In the perennially popular lists like: ‘Top 10 reasons to take up cycling’ – you don’t usually see –
- Learn how to deal with blood and treat your own wounds.
But, unfortunately it does seem to be a bit of a compulsory extra in the cycling curriculum. Cycling is undoubtedly a marvellous thing – good for health, weight, fitness, congestion, carbon neutral e.t.c. but if you do any amount of cycling you will, at some stage, be picking yourself up from the side of the road, with less skin than when you set out. On the positive side, you do learn some elementary elements of first aid.
This would be funny if it happened to anyone else, but yesterday, I fell over for a second time – and I wasn’t even on the bike, just going out of the front door. I managed to hobble around Faro and Gatwick with my suitcases and get home to Oxford. The next morning I was feeling pretty pleased with the progress of my leg so started to clear up the house. Going out to the bins, my trailing left leg, tripped over the lip of the front door and I went tumbling over on to the old injuries and picked up some new ones on my right hand side just for good measure. I now have a symmetry of road rash. I cried out, but the street remained as deserted as a Portuguese mountain. Eventually, after lying on the drive for a while, I realised no one was going to come and help, so I had to pick myself up and go through the tedious process of dressing wounds again. The fall didn’t do my leg any favours – though I still hope it will get better sooner, rather than later.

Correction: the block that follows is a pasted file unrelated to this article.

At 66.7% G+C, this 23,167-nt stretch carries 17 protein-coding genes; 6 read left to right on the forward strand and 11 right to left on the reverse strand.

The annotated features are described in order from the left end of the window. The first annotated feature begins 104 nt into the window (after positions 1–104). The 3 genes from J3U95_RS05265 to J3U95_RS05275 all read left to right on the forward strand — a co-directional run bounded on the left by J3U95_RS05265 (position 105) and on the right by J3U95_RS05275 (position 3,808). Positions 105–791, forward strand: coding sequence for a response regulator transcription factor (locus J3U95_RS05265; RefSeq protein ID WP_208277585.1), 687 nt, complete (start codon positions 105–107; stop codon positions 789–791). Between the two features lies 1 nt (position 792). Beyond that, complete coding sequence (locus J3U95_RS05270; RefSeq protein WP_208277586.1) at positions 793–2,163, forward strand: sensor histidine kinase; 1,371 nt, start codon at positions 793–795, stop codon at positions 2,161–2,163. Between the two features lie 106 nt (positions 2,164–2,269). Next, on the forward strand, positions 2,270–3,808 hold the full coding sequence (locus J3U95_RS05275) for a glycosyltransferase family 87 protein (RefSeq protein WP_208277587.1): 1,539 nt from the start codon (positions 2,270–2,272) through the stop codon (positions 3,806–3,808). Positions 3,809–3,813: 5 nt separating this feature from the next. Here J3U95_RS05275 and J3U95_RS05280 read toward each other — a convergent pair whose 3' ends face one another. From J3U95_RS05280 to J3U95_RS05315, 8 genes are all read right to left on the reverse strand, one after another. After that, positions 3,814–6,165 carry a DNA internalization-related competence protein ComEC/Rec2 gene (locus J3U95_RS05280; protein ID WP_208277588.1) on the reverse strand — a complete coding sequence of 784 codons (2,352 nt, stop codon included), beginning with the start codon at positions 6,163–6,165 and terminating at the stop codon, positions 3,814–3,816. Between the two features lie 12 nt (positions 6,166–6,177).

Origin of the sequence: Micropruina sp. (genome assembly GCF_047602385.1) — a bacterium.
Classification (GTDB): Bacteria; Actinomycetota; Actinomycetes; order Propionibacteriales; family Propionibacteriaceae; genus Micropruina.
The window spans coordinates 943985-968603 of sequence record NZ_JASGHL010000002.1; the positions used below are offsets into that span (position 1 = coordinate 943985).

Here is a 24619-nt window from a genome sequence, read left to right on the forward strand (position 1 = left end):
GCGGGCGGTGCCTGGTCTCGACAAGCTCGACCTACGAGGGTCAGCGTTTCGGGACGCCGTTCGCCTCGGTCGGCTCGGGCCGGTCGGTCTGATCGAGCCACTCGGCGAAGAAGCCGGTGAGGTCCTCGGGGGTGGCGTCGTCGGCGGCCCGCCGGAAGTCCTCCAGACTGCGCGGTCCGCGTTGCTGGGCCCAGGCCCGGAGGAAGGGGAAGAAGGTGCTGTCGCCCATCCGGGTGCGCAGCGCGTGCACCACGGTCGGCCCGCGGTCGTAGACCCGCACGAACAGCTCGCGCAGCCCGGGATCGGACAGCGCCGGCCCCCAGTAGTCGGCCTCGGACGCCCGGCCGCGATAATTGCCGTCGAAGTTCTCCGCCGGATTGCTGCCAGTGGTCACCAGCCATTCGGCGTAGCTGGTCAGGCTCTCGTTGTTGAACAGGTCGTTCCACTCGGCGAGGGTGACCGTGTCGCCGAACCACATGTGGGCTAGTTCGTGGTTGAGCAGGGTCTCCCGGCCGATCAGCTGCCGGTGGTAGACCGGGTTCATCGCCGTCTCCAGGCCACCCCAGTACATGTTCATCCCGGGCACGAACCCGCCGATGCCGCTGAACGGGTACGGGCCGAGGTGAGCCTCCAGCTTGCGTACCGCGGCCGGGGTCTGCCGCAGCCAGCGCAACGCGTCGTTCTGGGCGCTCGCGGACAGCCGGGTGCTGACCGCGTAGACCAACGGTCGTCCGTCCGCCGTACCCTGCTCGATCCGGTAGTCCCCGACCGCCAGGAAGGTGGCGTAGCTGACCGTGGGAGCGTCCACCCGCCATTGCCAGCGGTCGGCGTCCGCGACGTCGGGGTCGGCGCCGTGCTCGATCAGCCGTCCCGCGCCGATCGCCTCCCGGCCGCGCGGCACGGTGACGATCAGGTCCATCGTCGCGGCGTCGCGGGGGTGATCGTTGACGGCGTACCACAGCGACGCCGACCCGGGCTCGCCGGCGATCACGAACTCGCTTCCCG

Dealing with Road Rash
It’s hard to improve on this page here – dealing with road rash But, my tips would include:
- Check for signs of breakage and more serious issues. A doctor will check for more serious things and leave skin to the last. Also make sure it is not a deep gash rather than superficial cuts.
- Be careful you may be in shock.
- Wash out any dirt
- Betadine is a good cleanser which doesn’t sting that much. (much better than traditional iodine) (see: Betadine at amazon) Anti bacterial soap is another option.
- Have big patches ready. The best are duoderm hydrocolloid types Road rash tends to be quite big, get some good big strips ready. You can also use non-sticking gauze pads they are cheaper than duoderm. I have a range of sizes in my cupboard.
- Change once a day and wash wounds. (duoderm can be left on for longer. (3-7 days – see: link) A warm bath is a good way of loosening bandages before changing and giving wound a good clean.
- If you ever fall off, you will really understand why cyclists shave their legs. It’s easier to keep clean and it’s easier to put on and take off bandages. Though, I seem to always fall off in winter, when I can’t be bothered to shave my legs.
- It’s an uncomfortable feeling riding with road rash, though it is possible to keep cycling. Often it looks worse than it is. But, the pain of road rash maybe hiding other more serious injuries.
- If you do crash, especially with deep cut, be careful about getting a long haul flight. the risk of blood clot is high.
- After a few days, try leaving open at night and dress during the day. When it has scabbed over it can be left open.
- look out for infection. Signs ill include: increased pain, pus or spreading redness.
Self treating road rash
Often for minor cases, you can treat yourself. It’s easier than finding a nurse. When I fell off in Portugal, it was too extensive and I couldn’t do. When treating yourself, the important thing is not to skimp on the cleaning and applying anti-septic which can be a little painful..